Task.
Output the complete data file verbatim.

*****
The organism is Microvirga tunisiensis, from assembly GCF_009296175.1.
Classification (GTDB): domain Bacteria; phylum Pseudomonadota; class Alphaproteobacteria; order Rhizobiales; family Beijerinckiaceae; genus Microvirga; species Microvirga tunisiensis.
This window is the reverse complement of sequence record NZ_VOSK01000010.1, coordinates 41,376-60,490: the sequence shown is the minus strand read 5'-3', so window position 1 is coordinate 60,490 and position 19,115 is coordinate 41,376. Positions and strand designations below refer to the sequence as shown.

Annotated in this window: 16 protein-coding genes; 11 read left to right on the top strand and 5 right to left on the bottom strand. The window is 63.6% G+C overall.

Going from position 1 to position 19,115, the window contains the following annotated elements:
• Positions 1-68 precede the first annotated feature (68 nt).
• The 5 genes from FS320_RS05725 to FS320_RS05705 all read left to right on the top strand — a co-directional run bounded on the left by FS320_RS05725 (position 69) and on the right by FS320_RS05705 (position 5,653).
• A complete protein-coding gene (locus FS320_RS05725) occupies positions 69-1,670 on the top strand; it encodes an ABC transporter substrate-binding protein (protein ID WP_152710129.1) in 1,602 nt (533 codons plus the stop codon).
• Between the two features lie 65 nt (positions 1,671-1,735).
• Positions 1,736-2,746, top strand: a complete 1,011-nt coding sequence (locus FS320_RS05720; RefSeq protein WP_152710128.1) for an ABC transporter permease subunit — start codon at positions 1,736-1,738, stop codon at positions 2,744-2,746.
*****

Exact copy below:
The organism is Microvirga tunisiensis, from assembly GCF_009296175.1.
Classification (GTDB): domain Bacteria; phylum Pseudomonadota; class Alphaproteobacteria; order Rhizobiales; family Beijerinckiaceae; genus Microvirga; species Microvirga tunisiensis.
This window is the reverse complement of sequence record NZ_VOSK01000010.1, coordinates 41,376-60,490: the sequence shown is the minus strand read 5'-3', so window position 1 is coordinate 60,490 and position 19,115 is coordinate 41,376. Positions and strand designations below refer to the sequence as shown.

Annotated in this window: 16 protein-coding genes; 11 read left to right on the top strand and 5 right to left on the bottom strand. The window is 63.6% G+C overall.

Going from position 1 to position 19,115, the window contains the following annotated elements:
• Positions 1-68 precede the first annotated feature (68 nt).
• The 5 genes from FS320_RS05725 to FS320_RS05705 all read left to right on the top strand — a co-directional run bounded on the left by FS320_RS05725 (position 69) and on the right by FS320_RS05705 (position 5,653).
• A complete protein-coding gene (locus FS320_RS05725) occupies positions 69-1,670 on the top strand; it encodes an ABC transporter substrate-binding protein (protein ID WP_152710129.1) in 1,602 nt (533 codons plus the stop codon).
• Between the two features lie 65 nt (positions 1,671-1,735).
• Positions 1,736-2,746, top strand: a complete 1,011-nt coding sequence (locus FS320_RS05720; RefSeq protein WP_152710128.1) for an ABC transporter permease subunit — start codon at positions 1,736-1,738, stop codon at positions 2,744-2,746.